A younger censorship board

  • Nation
  • Friday, 25 Dec 2009

PUTRAJAYA: For the first time ever, the Film Censorship Board will have members aged below 55.

Of the 16 new members appointed yesterday, four were from the pri­­vate sector — the youngest being a kindergarten teacher aged 31.

The four are from different back­grounds — apart from kindergarten teacher Kisyanda Mariz Mohamed, there was lecturer Normazila Kamalu­din, 53, bank manager Abd Raof Ab­­dullah, 46, and scriptwriter Jaafar Sam­­son, 60.

Previously, the practice was to appoint only retired senior civil servants to the board.

Home Ministry secretary-general Datuk Seri Mahmood Adam said the mix of different backgrounds, races and ages of the new members on the Film Censorship Board would also help in promoting self-regulation in the industry.

He said the first step was to come up with a new set of censorship guide­­lines after consulting all relevant parties.

This was expected to be implemented early next year.

He said input from the board members and the public would be incorporated into the guidelines to decide the do’s and the don’ts in local films.

“Scriptwriters, directors and producers can then use it as a guide in their work so that we can minimise scrutiny from the board itself,” he told a press conference after handing out appointment letters to the new members here.

Also appointed were six associate board members who will advise the board.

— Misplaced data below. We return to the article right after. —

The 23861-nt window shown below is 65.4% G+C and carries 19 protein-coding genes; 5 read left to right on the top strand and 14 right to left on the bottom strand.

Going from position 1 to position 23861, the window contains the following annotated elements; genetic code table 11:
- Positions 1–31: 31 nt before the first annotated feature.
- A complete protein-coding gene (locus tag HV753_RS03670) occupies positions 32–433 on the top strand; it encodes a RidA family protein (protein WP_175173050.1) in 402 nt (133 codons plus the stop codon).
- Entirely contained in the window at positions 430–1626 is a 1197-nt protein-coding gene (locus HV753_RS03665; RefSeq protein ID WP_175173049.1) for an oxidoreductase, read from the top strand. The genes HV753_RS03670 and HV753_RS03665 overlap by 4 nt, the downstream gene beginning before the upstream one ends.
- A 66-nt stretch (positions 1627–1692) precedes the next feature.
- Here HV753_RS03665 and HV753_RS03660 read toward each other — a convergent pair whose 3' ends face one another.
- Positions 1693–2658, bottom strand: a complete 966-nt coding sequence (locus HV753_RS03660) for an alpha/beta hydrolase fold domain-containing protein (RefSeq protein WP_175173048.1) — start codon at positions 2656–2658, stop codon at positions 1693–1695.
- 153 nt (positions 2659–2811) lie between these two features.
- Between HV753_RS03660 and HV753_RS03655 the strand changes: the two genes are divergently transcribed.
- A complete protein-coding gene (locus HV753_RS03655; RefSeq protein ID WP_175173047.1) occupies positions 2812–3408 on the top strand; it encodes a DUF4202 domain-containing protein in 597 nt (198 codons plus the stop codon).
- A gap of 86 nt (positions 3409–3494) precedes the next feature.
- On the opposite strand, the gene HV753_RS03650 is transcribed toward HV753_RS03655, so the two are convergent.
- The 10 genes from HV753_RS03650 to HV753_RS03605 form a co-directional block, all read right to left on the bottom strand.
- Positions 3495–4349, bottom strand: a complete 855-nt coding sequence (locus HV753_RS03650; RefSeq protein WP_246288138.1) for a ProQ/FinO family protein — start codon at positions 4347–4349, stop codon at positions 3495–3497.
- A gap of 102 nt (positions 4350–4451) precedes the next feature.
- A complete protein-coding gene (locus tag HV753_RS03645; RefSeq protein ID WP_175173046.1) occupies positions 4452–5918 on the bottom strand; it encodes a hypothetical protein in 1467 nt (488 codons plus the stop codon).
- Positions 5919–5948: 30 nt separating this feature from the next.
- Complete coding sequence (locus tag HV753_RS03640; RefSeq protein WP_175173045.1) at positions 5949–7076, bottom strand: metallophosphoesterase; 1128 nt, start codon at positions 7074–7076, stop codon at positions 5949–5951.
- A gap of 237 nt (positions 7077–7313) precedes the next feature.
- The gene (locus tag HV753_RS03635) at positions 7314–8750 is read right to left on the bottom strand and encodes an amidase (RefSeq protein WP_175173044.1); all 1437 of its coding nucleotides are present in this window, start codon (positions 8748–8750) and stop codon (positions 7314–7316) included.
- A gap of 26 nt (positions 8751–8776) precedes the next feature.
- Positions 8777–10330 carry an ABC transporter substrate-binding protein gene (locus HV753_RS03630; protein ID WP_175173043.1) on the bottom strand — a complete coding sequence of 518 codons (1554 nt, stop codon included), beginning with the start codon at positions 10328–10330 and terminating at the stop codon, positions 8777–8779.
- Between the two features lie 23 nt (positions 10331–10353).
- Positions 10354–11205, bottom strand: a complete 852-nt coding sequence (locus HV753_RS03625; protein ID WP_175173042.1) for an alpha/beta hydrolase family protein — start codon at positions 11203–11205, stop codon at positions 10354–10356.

The six are Malaysia Screenwri-ters Association president Ismail Ah­­mad, Film Directors Association president Ahmad Ibrahim, Malaysia Profes­sional Film Workers Asso­ciation pre­sident Khir Mohd Nor, Urusan ABC Communication direc­­­tor Mokh­­­­tar Abu Bakar, former Film Censor­ship Board member Siva­­ji Rajah, and Malaysia Indian Musical Arts Society president Gunaseelan Munusamy.

Film Censorship Board chairman Datuk Mohd Hussain Shafie meanwhile said that being a full-time member was not “all fun” as the board normally goes through 30,000 titles, including films and advertisements, annually.

“One cannot choose what film to watch. It is a form of national service. They work full-time, meaning they have to resign from their current jobs in the private sector.

“They get an allowance, have no EPF and no career advancement,” he said.

It is learnt that each full-time member gets a monthly allowance of RM4,750 while associate members get RM300 per meeting.

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